Like so many of Shaw's plays, Candida is awash in his forward-thinking politics and philosophies. At its root, this is a play of ideas but Shaw wraps his positions up in such good playwriting that they become subsumed in memorable characters, hilarious scenes, and winning finales.
On its surface, the work is a domestic comedy in which an older man (Ciaran O'Reilly) is forced to re-win the love of his younger wife (Melissa Errico) when a handsome poet, albeit a boy of eighteen (Sam Underwood), tries to woo her away. But this is so much more. It's about freethinking, women's rights, the responsibilities of both men and women in marriage, and about speaking the truth.
In the process of bringing the play alive, director and designer Tony Walton's impeccable taste and talent makes the Irish Rep's postage stamp stage and the characters that inhabit it look like they're on Broadway. He is ably abetted by Richard Pilbrow's exquisite lighting design.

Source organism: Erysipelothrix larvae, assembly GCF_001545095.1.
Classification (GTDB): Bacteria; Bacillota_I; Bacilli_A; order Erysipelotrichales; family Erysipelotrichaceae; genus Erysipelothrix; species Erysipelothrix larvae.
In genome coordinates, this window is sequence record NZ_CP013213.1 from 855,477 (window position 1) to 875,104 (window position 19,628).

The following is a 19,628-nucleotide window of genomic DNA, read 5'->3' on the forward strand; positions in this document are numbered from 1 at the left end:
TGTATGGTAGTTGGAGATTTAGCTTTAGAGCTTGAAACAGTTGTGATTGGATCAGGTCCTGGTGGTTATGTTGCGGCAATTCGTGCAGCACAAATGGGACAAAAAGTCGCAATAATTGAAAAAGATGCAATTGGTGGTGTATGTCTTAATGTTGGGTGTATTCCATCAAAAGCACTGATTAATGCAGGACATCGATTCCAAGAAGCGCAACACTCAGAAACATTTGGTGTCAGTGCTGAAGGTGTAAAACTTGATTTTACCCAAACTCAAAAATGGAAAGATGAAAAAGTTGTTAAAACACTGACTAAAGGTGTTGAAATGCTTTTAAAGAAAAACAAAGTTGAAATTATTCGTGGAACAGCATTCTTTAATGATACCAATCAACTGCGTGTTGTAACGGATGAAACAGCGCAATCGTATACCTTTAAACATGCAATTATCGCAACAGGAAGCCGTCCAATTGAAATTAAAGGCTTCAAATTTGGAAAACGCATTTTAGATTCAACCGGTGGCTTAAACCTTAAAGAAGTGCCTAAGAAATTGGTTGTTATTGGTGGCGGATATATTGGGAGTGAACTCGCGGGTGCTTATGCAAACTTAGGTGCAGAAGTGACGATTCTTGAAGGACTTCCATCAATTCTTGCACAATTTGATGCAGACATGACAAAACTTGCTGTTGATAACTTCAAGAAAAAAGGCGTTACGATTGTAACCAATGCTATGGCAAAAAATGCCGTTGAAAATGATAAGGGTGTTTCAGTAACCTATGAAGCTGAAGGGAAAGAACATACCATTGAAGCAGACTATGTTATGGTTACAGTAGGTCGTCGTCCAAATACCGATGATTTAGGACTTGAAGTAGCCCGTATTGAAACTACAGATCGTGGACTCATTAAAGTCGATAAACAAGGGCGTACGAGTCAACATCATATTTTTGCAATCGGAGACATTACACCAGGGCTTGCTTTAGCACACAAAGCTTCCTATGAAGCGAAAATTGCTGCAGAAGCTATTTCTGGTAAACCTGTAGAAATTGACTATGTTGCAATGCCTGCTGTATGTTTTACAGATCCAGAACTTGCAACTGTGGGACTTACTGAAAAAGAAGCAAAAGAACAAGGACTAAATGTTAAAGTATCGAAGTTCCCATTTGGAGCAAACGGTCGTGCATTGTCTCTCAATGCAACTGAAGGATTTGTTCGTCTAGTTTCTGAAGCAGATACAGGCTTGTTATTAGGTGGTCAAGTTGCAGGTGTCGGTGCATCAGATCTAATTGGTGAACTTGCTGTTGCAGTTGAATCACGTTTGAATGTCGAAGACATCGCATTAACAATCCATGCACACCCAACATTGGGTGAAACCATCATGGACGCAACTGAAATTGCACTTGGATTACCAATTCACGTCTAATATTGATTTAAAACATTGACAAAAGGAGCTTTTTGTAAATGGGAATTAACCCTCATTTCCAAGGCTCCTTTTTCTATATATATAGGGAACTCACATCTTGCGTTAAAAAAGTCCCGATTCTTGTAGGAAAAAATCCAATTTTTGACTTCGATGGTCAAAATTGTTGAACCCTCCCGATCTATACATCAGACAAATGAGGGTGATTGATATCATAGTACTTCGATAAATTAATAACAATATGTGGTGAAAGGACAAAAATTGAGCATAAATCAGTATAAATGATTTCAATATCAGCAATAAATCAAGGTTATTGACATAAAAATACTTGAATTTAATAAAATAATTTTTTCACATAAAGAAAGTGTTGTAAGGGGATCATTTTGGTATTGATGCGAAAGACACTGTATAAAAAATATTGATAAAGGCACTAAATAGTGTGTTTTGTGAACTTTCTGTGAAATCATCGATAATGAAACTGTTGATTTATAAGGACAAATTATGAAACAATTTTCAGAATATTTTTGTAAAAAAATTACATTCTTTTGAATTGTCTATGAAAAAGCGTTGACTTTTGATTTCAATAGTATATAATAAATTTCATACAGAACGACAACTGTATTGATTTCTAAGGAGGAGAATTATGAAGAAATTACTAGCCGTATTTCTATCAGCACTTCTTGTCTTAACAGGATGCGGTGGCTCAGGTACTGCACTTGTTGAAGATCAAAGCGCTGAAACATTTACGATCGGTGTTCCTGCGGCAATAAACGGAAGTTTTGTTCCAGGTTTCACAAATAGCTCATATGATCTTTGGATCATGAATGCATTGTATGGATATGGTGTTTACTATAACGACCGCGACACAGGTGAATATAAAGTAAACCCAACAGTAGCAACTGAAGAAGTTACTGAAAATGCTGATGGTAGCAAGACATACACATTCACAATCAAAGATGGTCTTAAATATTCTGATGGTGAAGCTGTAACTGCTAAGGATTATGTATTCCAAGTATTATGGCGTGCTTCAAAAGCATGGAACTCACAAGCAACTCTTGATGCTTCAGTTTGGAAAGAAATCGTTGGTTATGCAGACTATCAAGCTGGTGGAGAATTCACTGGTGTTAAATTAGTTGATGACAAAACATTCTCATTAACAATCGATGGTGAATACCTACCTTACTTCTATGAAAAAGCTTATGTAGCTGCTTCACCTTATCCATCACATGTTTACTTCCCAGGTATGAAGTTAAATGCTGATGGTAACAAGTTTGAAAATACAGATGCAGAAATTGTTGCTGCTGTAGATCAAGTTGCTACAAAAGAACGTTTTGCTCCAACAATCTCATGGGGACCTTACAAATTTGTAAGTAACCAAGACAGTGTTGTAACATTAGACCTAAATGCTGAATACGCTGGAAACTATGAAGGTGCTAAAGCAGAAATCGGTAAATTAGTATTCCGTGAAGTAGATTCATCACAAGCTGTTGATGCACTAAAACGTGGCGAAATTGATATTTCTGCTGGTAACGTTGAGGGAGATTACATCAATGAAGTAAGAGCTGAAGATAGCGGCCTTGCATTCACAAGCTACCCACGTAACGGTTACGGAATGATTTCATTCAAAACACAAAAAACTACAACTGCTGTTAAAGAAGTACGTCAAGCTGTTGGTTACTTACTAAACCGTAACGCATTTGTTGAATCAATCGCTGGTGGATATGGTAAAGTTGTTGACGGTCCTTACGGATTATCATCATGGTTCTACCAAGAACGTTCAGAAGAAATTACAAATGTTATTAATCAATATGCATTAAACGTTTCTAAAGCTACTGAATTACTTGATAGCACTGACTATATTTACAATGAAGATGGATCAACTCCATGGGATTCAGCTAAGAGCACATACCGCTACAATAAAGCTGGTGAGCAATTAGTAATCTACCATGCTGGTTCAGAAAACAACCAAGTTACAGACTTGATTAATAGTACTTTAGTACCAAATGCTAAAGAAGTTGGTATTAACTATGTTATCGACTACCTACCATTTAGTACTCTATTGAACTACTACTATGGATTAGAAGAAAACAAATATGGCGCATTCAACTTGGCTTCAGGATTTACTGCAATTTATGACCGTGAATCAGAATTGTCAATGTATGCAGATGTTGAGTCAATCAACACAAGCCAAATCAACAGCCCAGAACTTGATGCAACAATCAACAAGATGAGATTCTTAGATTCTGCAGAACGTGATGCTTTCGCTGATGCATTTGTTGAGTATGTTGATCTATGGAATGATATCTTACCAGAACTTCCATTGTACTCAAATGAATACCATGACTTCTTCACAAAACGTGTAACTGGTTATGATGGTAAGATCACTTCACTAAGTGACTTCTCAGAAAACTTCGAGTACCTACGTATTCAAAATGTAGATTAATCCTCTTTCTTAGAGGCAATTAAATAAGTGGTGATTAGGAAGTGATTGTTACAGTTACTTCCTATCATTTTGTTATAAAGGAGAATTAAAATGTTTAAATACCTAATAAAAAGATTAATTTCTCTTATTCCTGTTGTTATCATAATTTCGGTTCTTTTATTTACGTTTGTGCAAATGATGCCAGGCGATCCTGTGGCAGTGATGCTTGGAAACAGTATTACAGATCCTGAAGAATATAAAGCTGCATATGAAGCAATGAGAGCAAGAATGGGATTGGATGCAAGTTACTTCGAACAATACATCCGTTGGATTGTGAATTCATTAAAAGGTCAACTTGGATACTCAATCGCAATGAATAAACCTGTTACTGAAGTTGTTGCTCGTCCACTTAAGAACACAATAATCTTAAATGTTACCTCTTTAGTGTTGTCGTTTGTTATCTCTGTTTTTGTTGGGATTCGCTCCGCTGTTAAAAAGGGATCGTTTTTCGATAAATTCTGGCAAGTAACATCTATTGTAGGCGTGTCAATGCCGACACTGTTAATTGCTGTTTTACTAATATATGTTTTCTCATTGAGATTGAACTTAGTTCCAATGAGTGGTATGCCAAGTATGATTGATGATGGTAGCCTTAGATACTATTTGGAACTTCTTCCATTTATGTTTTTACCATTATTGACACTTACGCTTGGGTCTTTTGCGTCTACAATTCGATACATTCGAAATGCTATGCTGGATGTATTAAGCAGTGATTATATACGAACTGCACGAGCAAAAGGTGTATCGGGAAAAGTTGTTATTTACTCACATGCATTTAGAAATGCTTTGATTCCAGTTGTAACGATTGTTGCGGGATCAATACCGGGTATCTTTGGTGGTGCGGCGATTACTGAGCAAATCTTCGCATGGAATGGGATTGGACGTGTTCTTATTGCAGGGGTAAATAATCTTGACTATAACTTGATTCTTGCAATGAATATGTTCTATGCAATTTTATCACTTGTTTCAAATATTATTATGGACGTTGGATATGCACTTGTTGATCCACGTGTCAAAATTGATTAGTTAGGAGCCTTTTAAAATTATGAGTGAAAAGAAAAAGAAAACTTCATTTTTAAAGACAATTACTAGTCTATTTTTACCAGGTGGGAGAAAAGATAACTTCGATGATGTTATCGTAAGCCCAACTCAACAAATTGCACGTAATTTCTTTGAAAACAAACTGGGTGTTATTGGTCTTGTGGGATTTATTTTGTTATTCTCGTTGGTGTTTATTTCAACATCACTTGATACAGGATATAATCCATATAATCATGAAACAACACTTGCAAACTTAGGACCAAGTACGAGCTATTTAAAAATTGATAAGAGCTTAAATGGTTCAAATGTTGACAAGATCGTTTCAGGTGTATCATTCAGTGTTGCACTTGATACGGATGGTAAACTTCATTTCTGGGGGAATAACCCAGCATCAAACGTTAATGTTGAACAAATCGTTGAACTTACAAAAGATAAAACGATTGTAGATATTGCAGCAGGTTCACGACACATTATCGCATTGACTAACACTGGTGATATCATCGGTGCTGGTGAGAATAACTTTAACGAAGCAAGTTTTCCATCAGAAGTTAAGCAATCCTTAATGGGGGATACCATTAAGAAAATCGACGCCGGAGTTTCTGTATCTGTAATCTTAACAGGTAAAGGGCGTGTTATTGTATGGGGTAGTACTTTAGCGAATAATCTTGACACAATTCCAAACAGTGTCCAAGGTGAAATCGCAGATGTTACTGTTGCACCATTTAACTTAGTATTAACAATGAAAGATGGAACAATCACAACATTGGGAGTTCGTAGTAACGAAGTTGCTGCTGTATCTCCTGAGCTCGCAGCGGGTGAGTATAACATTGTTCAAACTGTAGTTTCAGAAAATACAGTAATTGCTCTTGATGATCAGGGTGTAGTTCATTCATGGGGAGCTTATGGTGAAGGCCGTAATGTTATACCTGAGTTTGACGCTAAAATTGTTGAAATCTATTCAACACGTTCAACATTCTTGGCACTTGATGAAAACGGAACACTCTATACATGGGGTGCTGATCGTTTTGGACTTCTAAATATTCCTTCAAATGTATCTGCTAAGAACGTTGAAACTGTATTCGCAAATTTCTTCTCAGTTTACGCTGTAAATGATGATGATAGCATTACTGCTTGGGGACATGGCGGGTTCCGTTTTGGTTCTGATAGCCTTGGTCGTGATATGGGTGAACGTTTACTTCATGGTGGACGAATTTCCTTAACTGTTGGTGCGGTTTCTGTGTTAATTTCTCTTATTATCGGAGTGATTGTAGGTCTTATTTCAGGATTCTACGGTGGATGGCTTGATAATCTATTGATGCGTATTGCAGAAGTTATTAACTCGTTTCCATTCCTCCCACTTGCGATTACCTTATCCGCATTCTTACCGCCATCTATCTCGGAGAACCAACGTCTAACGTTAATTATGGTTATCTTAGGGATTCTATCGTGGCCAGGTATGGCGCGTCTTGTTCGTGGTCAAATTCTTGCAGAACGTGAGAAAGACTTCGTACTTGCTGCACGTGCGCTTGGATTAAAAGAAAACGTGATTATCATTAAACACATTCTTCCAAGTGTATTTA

But what his production truly serves to highlight is that Walton is a terrific actor's director. Not only has he assembled actors who seem perfectly cast for their roles -- the mark of all great directors -- he has guided some of them to the best work of their careers to date. In particular, Errico is flawless in her performance of the title role, being at once luminous, tough-minded, and deceptively romantic. It's Errico's job in the play to make us understand why every man in the room, in their own way, is in love with Candida, and she does so with a lovely, understated performance.
O'Reilly brings credibility to his old world adoration of his wife, coupled with the requisite vulnerability to make us feel for him when he begins to doubt that he can keep her love. By the same token, Underwood's endearing poetic excess is both charming and hilarious.
In smaller roles, Xanthe Elbrick comes damned near to stealing the play in her supporting role as the young typist who is secretly in love with Candida's husband, as the actress shows off an unexpected comic flair; the iconic Brian Murray as Candida's scoundrel father, a clownish capitalist, leavens the play with his comedy; and Josh Grisetti as a young curate brightens his scenes with a delightful bit of charm.
In all, this is a must-see production of a too-rarely performed play.
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